The final section of the Workgroup’s Report of Findings provides recommendations on how the broadest possible involvement by citizens and stakeholders could be obtained in gathering information, opinions, and ideas on how to build the capacity of drinking water systems.    



Capacity: Refers to the capabilities required of a public water system in order to achieve and maintain compliance with the drinking water rules.  It has three elements:

Technical: Technical capacity or capability means that the water system meets standards of engineering and structural integrity necessary to serve customer needs.  Technically capable water systems are constructed, operated, and maintained according to accepted standards.

Financial: Financial capacity or capability means that the water system can raise and properly manage the money it needs to operate efficiently over the long term.

Managerial: Managerial capacity or capability means that the water system’s management structure is capable of providing proper stewardship of the system.  Governing boards or authorities are actively involved in oversight of system operations.

CCR: Consumer Confidence Report – An annual water quality report required by the 1996 SDWA amendments, which summarizes information on source water, levels of any detected contaminants, compliance with drinking water rules, and educational material.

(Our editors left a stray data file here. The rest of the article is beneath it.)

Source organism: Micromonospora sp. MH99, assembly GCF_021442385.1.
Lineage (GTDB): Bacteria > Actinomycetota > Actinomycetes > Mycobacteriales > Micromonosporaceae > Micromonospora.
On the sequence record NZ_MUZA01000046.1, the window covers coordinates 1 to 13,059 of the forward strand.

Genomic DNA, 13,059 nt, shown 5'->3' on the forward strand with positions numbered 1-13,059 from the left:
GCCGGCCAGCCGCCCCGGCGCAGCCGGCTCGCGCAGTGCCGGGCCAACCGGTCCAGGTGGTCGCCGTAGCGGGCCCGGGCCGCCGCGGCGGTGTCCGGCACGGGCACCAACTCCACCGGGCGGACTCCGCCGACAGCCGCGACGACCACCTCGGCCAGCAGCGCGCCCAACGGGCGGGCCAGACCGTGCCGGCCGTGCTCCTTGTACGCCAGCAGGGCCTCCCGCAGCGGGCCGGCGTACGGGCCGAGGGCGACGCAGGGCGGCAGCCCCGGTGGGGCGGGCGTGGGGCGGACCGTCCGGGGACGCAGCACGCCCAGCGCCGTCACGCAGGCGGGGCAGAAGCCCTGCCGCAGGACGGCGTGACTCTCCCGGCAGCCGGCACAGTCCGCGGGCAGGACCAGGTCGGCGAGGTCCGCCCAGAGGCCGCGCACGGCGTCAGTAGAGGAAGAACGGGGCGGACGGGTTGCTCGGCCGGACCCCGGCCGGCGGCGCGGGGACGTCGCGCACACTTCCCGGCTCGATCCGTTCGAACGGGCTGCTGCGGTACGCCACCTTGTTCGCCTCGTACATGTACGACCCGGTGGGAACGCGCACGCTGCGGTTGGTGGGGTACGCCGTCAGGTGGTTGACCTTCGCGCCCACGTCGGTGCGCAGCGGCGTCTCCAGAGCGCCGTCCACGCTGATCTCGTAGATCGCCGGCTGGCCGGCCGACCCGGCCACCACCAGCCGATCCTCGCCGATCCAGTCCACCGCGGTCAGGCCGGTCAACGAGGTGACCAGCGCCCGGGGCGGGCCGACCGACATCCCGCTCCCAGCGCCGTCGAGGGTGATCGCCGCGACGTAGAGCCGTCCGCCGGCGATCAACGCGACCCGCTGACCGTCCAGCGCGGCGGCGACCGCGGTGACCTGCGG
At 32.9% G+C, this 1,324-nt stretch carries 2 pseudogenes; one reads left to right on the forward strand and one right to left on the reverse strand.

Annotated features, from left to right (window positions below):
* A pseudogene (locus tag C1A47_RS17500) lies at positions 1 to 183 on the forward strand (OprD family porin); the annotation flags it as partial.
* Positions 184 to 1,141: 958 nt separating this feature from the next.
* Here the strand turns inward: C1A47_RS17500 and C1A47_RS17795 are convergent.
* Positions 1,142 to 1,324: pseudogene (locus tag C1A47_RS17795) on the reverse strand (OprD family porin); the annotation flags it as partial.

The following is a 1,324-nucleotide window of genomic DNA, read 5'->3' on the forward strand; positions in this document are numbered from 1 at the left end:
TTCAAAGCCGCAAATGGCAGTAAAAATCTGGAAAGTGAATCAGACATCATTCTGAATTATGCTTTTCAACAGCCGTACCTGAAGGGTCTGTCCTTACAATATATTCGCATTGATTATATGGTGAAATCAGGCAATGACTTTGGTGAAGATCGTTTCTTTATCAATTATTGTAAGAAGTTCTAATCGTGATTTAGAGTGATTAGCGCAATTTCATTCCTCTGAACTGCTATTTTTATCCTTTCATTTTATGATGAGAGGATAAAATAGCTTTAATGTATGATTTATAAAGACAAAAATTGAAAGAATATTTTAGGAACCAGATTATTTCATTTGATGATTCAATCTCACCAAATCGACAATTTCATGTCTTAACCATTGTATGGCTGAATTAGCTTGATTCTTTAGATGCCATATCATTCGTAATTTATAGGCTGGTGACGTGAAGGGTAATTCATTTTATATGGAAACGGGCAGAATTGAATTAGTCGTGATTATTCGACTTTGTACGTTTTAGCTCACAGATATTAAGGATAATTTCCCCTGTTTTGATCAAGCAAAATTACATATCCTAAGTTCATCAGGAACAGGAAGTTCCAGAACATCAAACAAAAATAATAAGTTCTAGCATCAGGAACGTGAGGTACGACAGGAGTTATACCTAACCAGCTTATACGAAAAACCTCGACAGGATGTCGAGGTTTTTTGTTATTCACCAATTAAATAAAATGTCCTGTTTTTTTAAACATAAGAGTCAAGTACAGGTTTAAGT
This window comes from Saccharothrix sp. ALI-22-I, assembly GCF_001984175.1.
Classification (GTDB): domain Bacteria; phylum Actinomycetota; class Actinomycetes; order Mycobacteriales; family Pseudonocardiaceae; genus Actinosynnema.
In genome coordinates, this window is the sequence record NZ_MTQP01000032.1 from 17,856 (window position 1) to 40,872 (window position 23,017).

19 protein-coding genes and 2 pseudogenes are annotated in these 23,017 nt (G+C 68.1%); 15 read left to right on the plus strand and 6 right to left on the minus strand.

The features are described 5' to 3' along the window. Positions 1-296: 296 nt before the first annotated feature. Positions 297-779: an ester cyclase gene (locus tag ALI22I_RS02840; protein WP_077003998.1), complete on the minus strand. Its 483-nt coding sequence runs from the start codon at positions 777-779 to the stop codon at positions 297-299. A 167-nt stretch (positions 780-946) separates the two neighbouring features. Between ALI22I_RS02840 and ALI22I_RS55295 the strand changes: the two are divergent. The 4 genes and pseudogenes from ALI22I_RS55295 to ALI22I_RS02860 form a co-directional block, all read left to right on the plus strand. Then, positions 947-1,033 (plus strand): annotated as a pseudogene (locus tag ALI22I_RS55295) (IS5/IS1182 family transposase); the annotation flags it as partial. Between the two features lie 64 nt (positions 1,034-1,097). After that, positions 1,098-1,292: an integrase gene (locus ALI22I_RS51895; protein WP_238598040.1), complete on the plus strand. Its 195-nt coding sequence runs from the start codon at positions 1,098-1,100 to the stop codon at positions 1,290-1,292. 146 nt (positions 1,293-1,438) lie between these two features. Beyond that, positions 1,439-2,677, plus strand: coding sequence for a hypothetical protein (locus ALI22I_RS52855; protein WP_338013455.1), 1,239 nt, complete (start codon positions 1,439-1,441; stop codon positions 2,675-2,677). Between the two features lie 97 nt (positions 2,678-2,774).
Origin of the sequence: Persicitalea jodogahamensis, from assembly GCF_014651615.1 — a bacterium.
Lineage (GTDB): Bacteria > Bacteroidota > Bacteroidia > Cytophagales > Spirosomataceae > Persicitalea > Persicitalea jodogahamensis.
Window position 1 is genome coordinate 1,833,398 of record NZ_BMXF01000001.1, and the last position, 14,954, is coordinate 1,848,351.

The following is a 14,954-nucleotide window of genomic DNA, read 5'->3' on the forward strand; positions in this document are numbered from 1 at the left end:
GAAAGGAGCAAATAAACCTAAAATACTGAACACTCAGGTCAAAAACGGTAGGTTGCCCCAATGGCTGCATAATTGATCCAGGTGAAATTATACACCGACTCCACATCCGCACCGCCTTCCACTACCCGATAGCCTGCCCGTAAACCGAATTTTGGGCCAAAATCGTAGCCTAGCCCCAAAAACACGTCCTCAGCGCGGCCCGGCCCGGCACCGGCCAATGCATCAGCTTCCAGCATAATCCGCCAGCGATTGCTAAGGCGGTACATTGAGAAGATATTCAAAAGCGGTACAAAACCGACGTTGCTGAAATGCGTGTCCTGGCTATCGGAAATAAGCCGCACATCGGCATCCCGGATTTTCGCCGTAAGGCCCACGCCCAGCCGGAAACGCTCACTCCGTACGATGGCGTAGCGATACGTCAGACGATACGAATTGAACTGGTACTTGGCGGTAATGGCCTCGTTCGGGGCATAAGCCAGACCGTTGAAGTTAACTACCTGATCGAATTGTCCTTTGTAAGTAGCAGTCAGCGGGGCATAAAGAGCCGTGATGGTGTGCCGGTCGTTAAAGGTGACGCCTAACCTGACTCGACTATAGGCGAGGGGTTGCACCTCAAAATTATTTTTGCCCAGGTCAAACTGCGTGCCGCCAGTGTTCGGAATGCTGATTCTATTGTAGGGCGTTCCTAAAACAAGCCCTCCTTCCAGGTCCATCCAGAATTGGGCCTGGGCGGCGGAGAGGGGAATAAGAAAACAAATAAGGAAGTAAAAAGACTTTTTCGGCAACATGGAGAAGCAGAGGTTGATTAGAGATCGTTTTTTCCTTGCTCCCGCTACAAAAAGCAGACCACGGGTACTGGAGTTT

CEU:  Continuing Education Unit – Formal credit for participation in education and training programs, often necessary for maintaining certification or licensing status.

DHS: Department of Human Services – This agency is responsible for administering the drinking water standards in Maine through a primacy agreement with US EPA.

DWSRF: Drinking Water State Revolving Loan Fund – Congress authorized this fund in 1996.  The Maine Department of Human Services administers the DWSRF.

EFC: Environmental Finance Center at Boise State University – An organization that operates under a US EPA charter to provide assistance to States and communities on matters concerned with financial management and access to financial assistance.

PUC:  Public Utilities Commission – This State agency has regulatory responsibility for many drinking water systems that are privately owned and operated. 


SDWA: The Safe Drinking Water Act – Passed by the US Congress in 1974 and amended in 1986 and 1996.